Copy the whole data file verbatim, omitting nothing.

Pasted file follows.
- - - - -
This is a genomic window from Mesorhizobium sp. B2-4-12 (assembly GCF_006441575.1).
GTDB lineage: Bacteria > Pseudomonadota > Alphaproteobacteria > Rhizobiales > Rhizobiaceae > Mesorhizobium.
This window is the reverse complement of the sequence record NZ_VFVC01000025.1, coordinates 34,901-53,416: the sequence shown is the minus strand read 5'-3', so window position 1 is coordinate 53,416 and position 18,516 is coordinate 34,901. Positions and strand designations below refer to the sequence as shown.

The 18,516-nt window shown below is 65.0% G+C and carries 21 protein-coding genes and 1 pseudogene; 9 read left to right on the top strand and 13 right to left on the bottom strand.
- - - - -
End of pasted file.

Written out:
This is a genomic window from Mesorhizobium sp. B2-4-12 (assembly GCF_006441575.1).
GTDB lineage: Bacteria > Pseudomonadota > Alphaproteobacteria > Rhizobiales > Rhizobiaceae > Mesorhizobium.
This window is the reverse complement of the sequence record NZ_VFVC01000025.1, coordinates 34,901-53,416: the sequence shown is the minus strand read 5'-3', so window position 1 is coordinate 53,416 and position 18,516 is coordinate 34,901. Positions and strand designations below refer to the sequence as shown.

The 18,516-nt window shown below is 65.0% G+C and carries 21 protein-coding genes and 1 pseudogene; 9 read left to right on the top strand and 13 right to left on the bottom strand.